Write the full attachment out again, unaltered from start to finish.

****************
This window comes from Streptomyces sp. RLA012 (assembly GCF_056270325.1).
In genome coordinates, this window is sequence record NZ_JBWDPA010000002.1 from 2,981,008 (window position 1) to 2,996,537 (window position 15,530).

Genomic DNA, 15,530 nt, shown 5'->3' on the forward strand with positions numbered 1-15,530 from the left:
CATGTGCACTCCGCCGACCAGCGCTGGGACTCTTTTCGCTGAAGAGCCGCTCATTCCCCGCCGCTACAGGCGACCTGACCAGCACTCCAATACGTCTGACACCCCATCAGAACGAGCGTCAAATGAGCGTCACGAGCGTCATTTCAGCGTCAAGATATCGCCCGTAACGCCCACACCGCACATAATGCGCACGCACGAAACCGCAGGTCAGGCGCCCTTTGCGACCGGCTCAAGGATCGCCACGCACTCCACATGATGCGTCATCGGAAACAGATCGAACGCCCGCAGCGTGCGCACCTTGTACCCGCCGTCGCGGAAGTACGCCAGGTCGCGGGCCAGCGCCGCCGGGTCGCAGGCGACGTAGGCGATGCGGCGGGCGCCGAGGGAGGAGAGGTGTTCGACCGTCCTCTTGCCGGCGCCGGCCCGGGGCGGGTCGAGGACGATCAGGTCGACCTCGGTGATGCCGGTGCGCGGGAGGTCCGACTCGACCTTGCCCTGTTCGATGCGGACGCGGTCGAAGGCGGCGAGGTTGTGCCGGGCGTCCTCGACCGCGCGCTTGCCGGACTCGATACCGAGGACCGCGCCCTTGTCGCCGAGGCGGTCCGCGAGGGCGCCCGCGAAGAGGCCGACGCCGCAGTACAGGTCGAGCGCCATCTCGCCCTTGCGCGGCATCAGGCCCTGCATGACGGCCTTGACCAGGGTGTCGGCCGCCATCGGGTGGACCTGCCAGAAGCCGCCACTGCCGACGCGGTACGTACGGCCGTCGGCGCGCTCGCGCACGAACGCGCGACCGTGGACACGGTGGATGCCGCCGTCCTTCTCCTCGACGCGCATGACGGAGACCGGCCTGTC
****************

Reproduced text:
This window comes from Streptomyces sp. RLA012 (assembly GCF_056270325.1).
In genome coordinates, this window is sequence record NZ_JBWDPA010000002.1 from 2,981,008 (window position 1) to 2,996,537 (window position 15,530).

Genomic DNA, 15,530 nt, shown 5'->3' on the forward strand with positions numbered 1-15,530 from the left:
CATGTGCACTCCGCCGACCAGCGCTGGGACTCTTTTCGCTGAAGAGCCGCTCATTCCCCGCCGCTACAGGCGACCTGACCAGCACTCCAATACGTCTGACACCCCATCAGAACGAGCGTCAAATGAGCGTCACGAGCGTCATTTCAGCGTCAAGATATCGCCCGTAACGCCCACACCGCACATAATGCGCACGCACGAAACCGCAGGTCAGGCGCCCTTTGCGACCGGCTCAAGGATCGCCACGCACTCCACATGATGCGTCATCGGAAACAGATCGAACGCCCGCAGCGTGCGCACCTTGTACCCGCCGTCGCGGAAGTACGCCAGGTCGCGGGCCAGCGCCGCCGGGTCGCAGGCGACGTAGGCGATGCGGCGGGCGCCGAGGGAGGAGAGGTGTTCGACCGTCCTCTTGCCGGCGCCGGCCCGGGGCGGGTCGAGGACGATCAGGTCGACCTCGGTGATGCCGGTGCGCGGGAGGTCCGACTCGACCTTGCCCTGTTCGATGCGGACGCGGTCGAAGGCGGCGAGGTTGTGCCGGGCGTCCTCGACCGCGCGCTTGCCGGACTCGATACCGAGGACCGCGCCCTTGTCGCCGAGGCGGTCCGCGAGGGCGCCCGCGAAGAGGCCGACGCCGCAGTACAGGTCGAGCGCCATCTCGCCCTTGCGCGGCATCAGGCCCTGCATGACGGCCTTGACCAGGGTGTCGGCCGCCATCGGGTGGACCTGCCAGAAGCCGCCACTGCCGACGCGGTACGTACGGCCGTCGGCGCGCTCGCGCACGAACGCGCGACCGTGGACACGGTGGATGCCGCCGTCCTTCTCCTCGACGCGCATGACGGAGACCGGCCTGTC